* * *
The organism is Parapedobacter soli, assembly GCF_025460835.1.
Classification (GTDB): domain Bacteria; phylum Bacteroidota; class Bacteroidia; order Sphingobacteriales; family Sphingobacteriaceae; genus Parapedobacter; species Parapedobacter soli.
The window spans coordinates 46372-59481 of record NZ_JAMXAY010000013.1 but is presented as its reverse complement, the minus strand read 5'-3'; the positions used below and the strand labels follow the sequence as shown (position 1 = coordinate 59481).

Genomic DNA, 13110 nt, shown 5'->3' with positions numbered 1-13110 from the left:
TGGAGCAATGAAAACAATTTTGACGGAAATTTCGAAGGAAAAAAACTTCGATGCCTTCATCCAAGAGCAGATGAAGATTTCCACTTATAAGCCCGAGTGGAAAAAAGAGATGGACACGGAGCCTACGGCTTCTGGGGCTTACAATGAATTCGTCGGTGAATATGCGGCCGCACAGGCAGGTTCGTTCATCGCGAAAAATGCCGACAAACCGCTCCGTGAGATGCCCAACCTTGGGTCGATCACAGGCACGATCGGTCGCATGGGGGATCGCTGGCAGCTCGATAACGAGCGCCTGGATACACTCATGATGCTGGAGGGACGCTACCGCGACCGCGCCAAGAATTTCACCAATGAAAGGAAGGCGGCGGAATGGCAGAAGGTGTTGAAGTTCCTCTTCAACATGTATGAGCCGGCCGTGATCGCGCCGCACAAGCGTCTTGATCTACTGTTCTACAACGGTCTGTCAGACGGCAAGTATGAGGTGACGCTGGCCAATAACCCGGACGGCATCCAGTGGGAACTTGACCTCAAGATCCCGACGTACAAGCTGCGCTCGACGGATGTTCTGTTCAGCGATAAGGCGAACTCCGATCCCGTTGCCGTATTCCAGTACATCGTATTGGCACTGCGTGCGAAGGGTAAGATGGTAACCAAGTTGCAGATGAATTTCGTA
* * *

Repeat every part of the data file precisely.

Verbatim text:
The organism is Parapedobacter soli, assembly GCF_025460835.1.
Classification (GTDB): domain Bacteria; phylum Bacteroidota; class Bacteroidia; order Sphingobacteriales; family Sphingobacteriaceae; genus Parapedobacter; species Parapedobacter soli.
The window spans coordinates 46372-59481 of record NZ_JAMXAY010000013.1 but is presented as its reverse complement, the minus strand read 5'-3'; the positions used below and the strand labels follow the sequence as shown (position 1 = coordinate 59481).

Genomic DNA, 13110 nt, shown 5'->3' with positions numbered 1-13110 from the left:
TGGAGCAATGAAAACAATTTTGACGGAAATTTCGAAGGAAAAAAACTTCGATGCCTTCATCCAAGAGCAGATGAAGATTTCCACTTATAAGCCCGAGTGGAAAAAAGAGATGGACACGGAGCCTACGGCTTCTGGGGCTTACAATGAATTCGTCGGTGAATATGCGGCCGCACAGGCAGGTTCGTTCATCGCGAAAAATGCCGACAAACCGCTCCGTGAGATGCCCAACCTTGGGTCGATCACAGGCACGATCGGTCGCATGGGGGATCGCTGGCAGCTCGATAACGAGCGCCTGGATACACTCATGATGCTGGAGGGACGCTACCGCGACCGCGCCAAGAATTTCACCAATGAAAGGAAGGCGGCGGAATGGCAGAAGGTGTTGAAGTTCCTCTTCAACATGTATGAGCCGGCCGTGATCGCGCCGCACAAGCGTCTTGATCTACTGTTCTACAACGGTCTGTCAGACGGCAAGTATGAGGTGACGCTGGCCAATAACCCGGACGGCATCCAGTGGGAACTTGACCTCAAGATCCCGACGTACAAGCTGCGCTCGACGGATGTTCTGTTCAGCGATAAGGCGAACTCCGATCCCGTTGCCGTATTCCAGTACATCGTATTGGCACTGCGTGCGAAGGGTAAGATGGTAACCAAGTTGCAGATGAATTTCGTA